Vector Assets – Android Conference Talks


hello and welcome to vector assets we're going to talk to you about making razor sharp images my name is Nick butcher I'm an engineer on the Google developer relations team these slides are available at this URL if you want to follow along or copy/paste any code later on so my goal today with this talk is that everyone should be using vector assets in their Android applications the reason why I think this is important is because Android devices come in many shapes and sizes and most importantly in different screen sizes and densities until recently most assets in Android applications have been a bitmap format things like PNG s now these have an intrinsic size and they kind of encode their data at the pixel level so they're specific to a certain density that's why in our Android applications we have to provide different versions of the same asset for different screen densities so you essentially have different copies of the same asset at different sizes contrast this to a vector format which describes the image inside this file so you only need to provide it once now this has a few benefits overall I'd summarize them that vector assets are sharp they're small and they're animatable they're sharp because they can be resized to any screen size really raster assets can deteriorate if you scale them particularly if you scale them up where you'll see some artifacts like on this circle here because vector assets are defined over kind of a virtual screen size they'll be show up at any density vector assets are textual so they kind of compress very very well and also you only need to provide one single version rather than multiple versions per screen density so as such they tend to be much smaller allowing you to create smaller spelter apks and lastly because vector assets describe the image actually opens up opportunities for doing new things like animating the individual parts of the image or reclaiming rooms dynamically at runtime so there's new things you can do with X's so if you think vectors sound great you might be wondering why now why haven't they always been available well to understand this let's look at the process by which you draw an image to screen so for a vector asset there's two steps that we need to do when you write the vector asset in your application it's compiled down to a binary representation so at runtime your application needs to kind of load that up it needs to read this body representation and kind of inflate a model object and then it needs to perform some canvas operations to draw these individual parts to screen now if you are looking at a static vector then we can actually cache the results of this drawing operations into a bitmap to optimize subsequent water draws but if you're looking at a animated asset we can't do that contrast this to bitmaps where we simply need to decode it and then draw it to screen which can be more efficient now this is the essential trade-off I think between vectors and raster assets in the early days of Android devices were less powerful and came in fewer screen sizes and densities and as search Russ's made sense today there is much more diversity of devices out there and they're relatively more powerful so as such the benefits of vectors I think outweigh those Erastus now we're looking at vector formats you've probably come across something called SVG now SVG stands for scalable vector graphics which is the standard on the web for providing these scalable images the SVG is a old and pretty vast standard if you look at some of the things you can do in SVG you can do things like this where you provide a blur effect apply to some of the paths within the SVG or you can embed other images like an animated gif within an SVG or SVG can actually include arbitrary JavaScript now these features might not be appropriate for a constrained mobile device like an Android application SVG does however contain a path specification which is the basic drawing commands which build up most of the data inside an SVG image and now this is what Android actually supports by way of its own format which we call vector drawable so what's in the vector drawable let's take a look it's an XML file looks something like this it has a single vector node and it's made up of one or more path elements the vector itself has an intrinsic size and which is this width and height this is the size of vector would draw if you put it in a wrap content image view for example it also has a viewport size which you can think of as the canvas size that subsequent paths are defined in now the viewport size and the intrinsic size can differ but they should probably be in the same aspect ratio so what are these path commands actually do well we can think about them as controlling a virtual pen on a canvas so if we look at this kind of string of path commands you can see this M means move so move my pen to these coordinates the L stands for a line draw a line to this coordinate then an N would mean pick up the pen move it to this place and another L means draw another line so we can see with this very simple very terse syntax you can define how to draw basic shapes and with just a few commands here move lines curves arcs you can actually draw pretty much any shape now I introduced this not because I think you should be able to look at these files and read them and understand them but some basic understanding of what the vector is doing is helpful for some of the more advanced topics we'll get to you later now pass on their own don't actually do anything to actually get them to show on screen you need to either stroke them so draw their outline or fill them so fill the interior of the shape we also support a number of transformations on groups of paths so here you can rotate or translate a group of paths now this isn't particularly useful for static vectors where you could actually kind of bake in this transformation into the past themselves but this will be extremely useful when we look at animation later we also support a clip path which will mask the area that will be displayed note that clip paths aren't anti-alias so we recommend not using them too liberally here in this example of drawing some kind of camera shutter I con on the left I'm drawing it using individual paths whereas on the right I'm drawing a white square and then masking it to the shape and you can see that this can and display some artifacts so it can be a useful technique especially in combination with animation but use it sparingly lastly paths can be trimmed by which we mean you don't have to draw the entire thing you can draw a subset so say we have a line which is drawn from left or right if we apply and no trim so 0 and 1 then we try we see the whole line but if you start to apply trim valleys to the start or end we'll just draw a subset of the line you can also apply a trim offset which will move the segment of the line is being displayed and note this value can actually wrap around and to draw and draw a part at the end of part of the start so this can be extremely useful when animating which we'll look at again later lastly the root element for the whole vector has a couple of attributes you can control like the Alpha for example so you can control the author of the entire composition you can also set a tint which is extremely useful for things like iconography so in this example here I'm setting a tint to color control normal which is the standard color for icons in Android apps and as search you can define a single icon that will be dark on light screens and light on dark screens so you just have to provide at once rather than have to provide two copies you can use theme attributes for all colors in a vector both for fills and strokes so this can be extremely useful for creating very flexible assets for example you could fill a pathway of say color primary and if color primary is altered on different screens then you end up with one icon which displays differently depending on the screen it runs on both fills and strokes also support color state lists which means that you can create draw balls which will react to different states in this example and we set a different color when the heart icon is pressed or in this example here when a list item is selected we have the drawable displayed differently next factors also support gradients so you define a gradient similar to how you might first shape drawable in a separate color resource we support linear gradients where you give it a start and end XY radial gradients which just have a center point and sweep gradients so far I've been using the shorthand of defining a start or end color within the gradient definition itself alternatively if you want finer grain control you can embed individual color stops inside the gradient tag to really control the color as it goes through each gradient stop has a offset which says the progress throughout the gradient so 72% of the way here I'm drawing a specific color gradients can be extremely useful for doing things like faking shadows which affected Robles do not support so here's an example of an adaptive icon which makes liberal use of gradients to do this so here we have linear gradient on these triangles which give it a subtle depth to the icon we can also fake drop shadows or cast shadows using linear or radial gradients here and the background we're using this radial gradient on the background of these three triangle fills as well and faking a shadow here with the radial gradients behind these white circles so gradients can be extremely useful as well as for faking features like drop shadows which aren't currently supported in the format gradients also support a tile mode which is what to do if the gradient doesn't entirely fill the shape here we're using repeated so it'll go back to the start each time it reaches the end of the gradient or you can set mirrored where I'll go back and forth or you can say it's a clamp where it'll just stick at the end value and just because gradients there doesn't mean they have to actually fade through different colors here's a technique where we can use coexisting colors stops in order to get kind of a solid film now we can actually combine this technique with this tile mode in order to get rudimentary pattern support so this is just a gradient with hard color stops that is repeated and using a tar mode and we can use this in combination with animation in order to achieve some fun effects like this loading spinner and this takes advantage of the fact that we can actually draw beyond the viewport space so even though we're defining a certain viewport our path data can actually extend beyond that so if this is the viewport the actual bulb pole extends beyond that and then we animate by just moving it sideways and then repeating that infinitely and we can actually create some pretty powerful effects so in this example the sky for example is a gradient which is drawn beyond the viewport and then we animate its position up and down in order to achieve this sunrise sunset effect so how can you actually use vectors in your Android applications now the vector drawable was added in SDK 21 lollipop so if your Minister K is 21 or above you're pretty much used everywhere and you use it through the vector drawable class for the static version or animated vector drawable for the animated version but it was back ported as well in a jetpack library so the vector drawable compact or animated vector drawable compact is also available now we recommend actually preferring to use the vector durable compact class because it enables us to backport newer features added in later versions and as well as ship bug fixes so if you use app compat you will always actually get vector drawable compact the back port class on API is 21 through 23 so that we can back port these features and bug fixes do use an app in your application you can use the source compact tag on image views or text view for example supports drawable compacts for compound robles or to use this in code use app compat resources in order to inflate the images so when using vector drawables you normally have to convert them from a source usually an SVG image we mentioned the vector drawable is a subset of SVG so this really implies that there is a conversion process involved now Android studio has a converter built into it and we recommend that you use this in Android studio you can do file new vector asset and select a SVG and Android studio will convert it for you now an interesting side effect of having to convert SVG's is there's something of an ownership and decision to be made usually a designer creates your assets and hands a mater developer to be placed in the application but because of this conversion process there's a question over who actually owns that step in an ideal world the designer would convert the asset into a Android vector drawable and give it to the developer in order to be using the application unfortunately because the conversion process can be slightly involved it often falls on the developer to and perform this and as such I think this is a shame because if that process loses some information or isn't 100% correct then it's not really on the developer to spot this problem it's more the designer who owns the asset and should be able to verify the is displaying as it should do so as such I would encourage all developers to work closely with their designers in order to facilitate like true conversions so while we're talking about exporting and here's a few quick tips about how to export good SPG's and especially from sketch that will be convertible to android vector drawables the first tip is to prefer simple shapes simplicity is your friend so while you might want to keep all as much information in your source assets in your sketch files and when you're offering them in order to be able to update them later when you come to export time we recommend flattening down as much information as possible so for example if you want to create this kind of like doughnut e shape you could create this with you know one circle and then subtracting another circle for it but this would create a much more complicated asset on Android an alternative way to represent this could just be a simple circular path with a stroke additionally avoid using any shadow or blur effects in your SVG because these aren't supported in the Android format so just pretend this panel and sketch doesn't exist and lastly flatten down the shapes that you use and so while these shapes here are made up of multiple sub paths and before exporting them we recommend to flatten them down using the flatten button here in sketch in order to simplify those shapes which again will just lead to a better conversion and the last tip is to explore and artboards or slices so rather than exporting just the shape here which will actually compress and lose any white space around it from sketch you want to instead using the artboard or the slice to actually maintain the bounds around an SVG now design tools export more complicated than necessary images and as such you can use a tooling like SVG au which is a SVG optimizer and to actually simplify the asset which is going to result in more successful conversion process later sketch itself actually has a plugin which will run SVG o whenever you export an SVG it also supports and some flax and customization of what optimisations SVG o can run and i'd recommend actually updating this now the default optimisation is that the SP geo plugin uses a slightly conservative and here's a config that we've used and that will result in much more successful android conversions so here for example when you hit export you can give see it gives you this little informational pop-up telling you that it's compress the asset using SVG oh and it's saved a bunch of data lastly earn su geo is a command-line tool and it integrates with sketch but there's also a handy online version called SVG oMG which allows you to visually convert it and control which optimizations are run if you're exporting SVG's from illustrator try using the SVG tiny 1.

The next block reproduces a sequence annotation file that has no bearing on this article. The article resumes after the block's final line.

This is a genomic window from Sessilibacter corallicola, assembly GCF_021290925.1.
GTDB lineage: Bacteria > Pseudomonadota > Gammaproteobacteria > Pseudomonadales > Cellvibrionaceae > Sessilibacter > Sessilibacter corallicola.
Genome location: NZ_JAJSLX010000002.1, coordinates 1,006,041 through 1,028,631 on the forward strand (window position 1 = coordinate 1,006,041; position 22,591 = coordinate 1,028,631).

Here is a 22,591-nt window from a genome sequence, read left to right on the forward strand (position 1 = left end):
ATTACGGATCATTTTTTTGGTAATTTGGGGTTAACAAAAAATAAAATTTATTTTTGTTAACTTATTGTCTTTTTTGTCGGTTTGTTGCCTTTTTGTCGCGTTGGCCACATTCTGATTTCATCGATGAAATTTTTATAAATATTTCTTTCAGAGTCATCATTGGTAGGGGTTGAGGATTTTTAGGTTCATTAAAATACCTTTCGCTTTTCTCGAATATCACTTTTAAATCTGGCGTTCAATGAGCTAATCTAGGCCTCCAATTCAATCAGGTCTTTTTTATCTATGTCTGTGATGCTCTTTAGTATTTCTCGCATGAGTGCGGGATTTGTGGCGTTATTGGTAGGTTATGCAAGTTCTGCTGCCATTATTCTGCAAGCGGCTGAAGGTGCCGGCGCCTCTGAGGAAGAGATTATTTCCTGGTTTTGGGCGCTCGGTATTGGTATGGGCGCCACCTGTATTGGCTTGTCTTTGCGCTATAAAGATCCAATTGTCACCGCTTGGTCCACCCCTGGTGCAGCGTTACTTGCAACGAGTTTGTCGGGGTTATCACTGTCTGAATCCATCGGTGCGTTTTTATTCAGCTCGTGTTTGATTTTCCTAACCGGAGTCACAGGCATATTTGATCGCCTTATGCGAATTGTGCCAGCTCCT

2 profile this actually restricts some of the features of SVG which are much more likely to convert into android vector drawables so when should you use vector a vector assets is it appropriate for all assets in your application vectors are not suitable for bitmap data like photos because there's no way to really represent this as drawing commands they are great for simple shapes and like iconography we have a few official recommendations of limiting your vector drawables to 200 by 200 dips or lint has a warning telling you to keep any individual path data to under 800 characters now the reason for this is if we think back to how vectors are rendered is these two steps they have to be inflated so had to be read from disks and turn into these model objects and then they had to be drawn we have to execute any cameras operations now both of these steps are going to be proportional to the complexity of the vector so if they are much longer or much larger each of these steps is going to take longer but I would recommend an approach of tools not rules so while these guidelines are generally helpful I'd instead recommend you to profile your applications and see if the you are encountering issues to do this we added systrace tags to the vector drawable class so you can actually profile how long both the inflation and drawing steps take so let's look at an example where developer reached out to me with this icon they were trying to convert it from an SVG into a vector drawable and encountering some of these warnings we talked about in lint so taking a look at this vector it's actually pretty complex so if we just scroll through the file there's a lot of path data in here there's about 71 individual paths inside out what's interesting is that there's a lot of colors if you look in the gutter on the left hand side here you can see there's different colors showing up but the icon is only blue and white what's going on there next up there's many many individual white paths like each of these rectangles is an individual white path parson vector drawables don't have to be contiguous which me these could actually just be defined as one path we have lots of lots of different rectangles inside that one path so there's a few opportunities for actually giving simplified information in the SVG which will result in a simpler vector drawable so how can we fix this I only have the sauce effective drawable so first step I use a tool called shape shifter to convert it back to an SVG which has enriched a tall thing around it okay then open that vector drawable in sketch and then edit some of the path data so for example all of those color paths which were obscure they actually were behind some of the white blocks and I just deleted those because they weren't necessary now you might wonder why the converter can't do this automatically well we can't just ignore information because maybe you're going to animate this and icon a later date so we can't just determined that it was not going to be visible and just remove it that's up to you it depends on what you give it so once I've made some manual edit CSV gee I don't ran it through this SVG at all in order to optimize it now it is something interesting so it actually saw all these different white boxes and merge them into a single path but it also saw the writing on that I said that's white as well I'll just merge that into a single path as well so that resulted in optimized SVG which I then re imported into Android studio using address studios converter and this is the result so it went down from 71 pass and 34 groups to this greatly simplified view now lint is still warning that one of these paths is quite complex but it's actually much much reduced from the complexity that we had before and if we actually profile this we can compare the numbers of how long it takes for both inflation and drawing so in the original we can see that we are hitting these kind of numbers and this is for a note performed on a pixel and Excel with a CPU clock pegged and then when we convert it in these manual optimizations we can see it greatly improved both the inflation and the draw time next you might consider if there are ways to simplify your asset in order to make it a convert better for example an illustrator gave me this amazing an Oreo image to convert and put into my application but when I ran this through the Android studio convertor it happily converted it but it was a huge file 116 kilobytes and the reason is if you look at this and texture there's this like nice texture on the biscuit but as we said vectors describe they depart they're going to draw using these commands so in order to provide this texture you had to draw lots and lots and lots of tiny tiny tiny little shapes and this resulted in an extremely extremely complex vector made up of lots and lots of these tiny and shapes if we just delete that texture then you end up with largely the same image without as much of the detail agreed but a much simpler file and if we convert that it's actually down to under one kilobyte in size and a much simpler asset so there may be worth a conversation with your designers saying is it appropriate is it acceptable to have a simpler representation which is going to be much much smaller file in our application so now that we know what vector drawls can do and how to convert them I want to go back to one of those opportunities we talked about of animating them later animated icons can both add a level of polish to your application as well better communicate things like state changes or make your application feel more responsive the animated vector drawable class is a very simple thin class which actually does two things it just basically points to a vector and to a number of object animators which can be applied to a path or a group a related class is the animated stateless drawable which essentially defines how to run an animated vector drawable as a transition between different drawable states as such you define static vectors for each state and then a transition to be run when moving from one state to another so what elements of a vector can you animate and the answer is pretty much anything so let's look at some examples so in this example here we have a path which is drawing an arrow and we just animate the trim start and end and properties in order to make it draw out the legs and turn into an X as well as animating the translate property on a group in order to keep it centered all these examples here again are using trim path animations so the search sue back animation for example is this one larger shape and then by controlling which parts of the shape are drawn using the trim value we can trace out different parts of the line or similarly the progress going into a tick one single shape and again uses trim to do this in this example here this is animating both the opacity and the rotation of different parts so the broken heart is made up of two shapes and then we rotate them around and fade it back in or lastly one of the most powerful features of animated vectors is actually doing something called path morphing which is where we actually animate the path of the shape that it draws you can use this both to animate the path that is drawn as well as animating clip paths which change which part of the vector is actually going to be rendered now path morphing is probably one of the most powerful but also complex parts of animated vectors you can use it to achieve some pretty complex and effects like this or even more complex like these arbitrary shape animations to do it you basically provide you target an individual vector path and give it the path data to go from and to but if you do this you may encounter an error like this where basically and the runtime is going to say that in order to do a path more if there are a couple of requirements to puff morph paths have to have both the same number and type of commands so let's take a look at what this means if you want to morph say from a small square to a large square you can take a look at the commands used to draw these so you can see that both these squares are basically made up of a move and a number of line draws and then closing the path so this morph would be compatible it has the same number and type of commands but say you want to morph instead from a square to a circle how would you do this if you look at the commands to do this you see they have different number and type of commands but this is actually a well study problem we can actually get creative in order to solve this and you do so by adding by changing the type or adding dummy points into the shapes in order to make them compatible so for example instead of using two arcs we could change the circle to be drawn with curved commands instead for curved commands likewise instead of using a simple line command this we could draw the square with curved commands as well and carefully control where the bezier control points are in order to actually draw straight lines and then we see that these shapes are compatible they have the same number anti of drawing commands so you would be able to morph between them and we can actually get as fancy as we want with this technique you can insert more dummy points inside the shapes and this will can control the kind of in-between states where it's mid morph so while we can satisfy this requirements have the same number and type of commands it can actually be tricky to author files that do this a lot of design tooling doesn't actually let you control exactly where the control points are or which order of their place in which is extremely significant for this kind of technique this is where a third-party tool called shape shifter comes in which is extremely useful so this is at all built to enable this kind of workflow so here you can see we can drag and drop in two SPG's onto the canvas and then it gives you talling in order to go in and edit the order of the points as well as placing in dummy points and in order to control this kind of morph animation then shapeshifter will allow you to export an Android animator vector drawable and which you can drop directly into your project so this is available at shapeshifter design so my goal today was that everyone should be using vector assets in their applications hopefully I've demonstrated that there are many advantages of working with vector assets and that as time is right to embrace them we've shown that the format is small and powerful and that by understanding the capabilities of what vectors can do and the tooling that you can use it helps improve your workflow if you learnt something new about vectors and you're going to use it in your app then please share this video or like and subscribe [Music].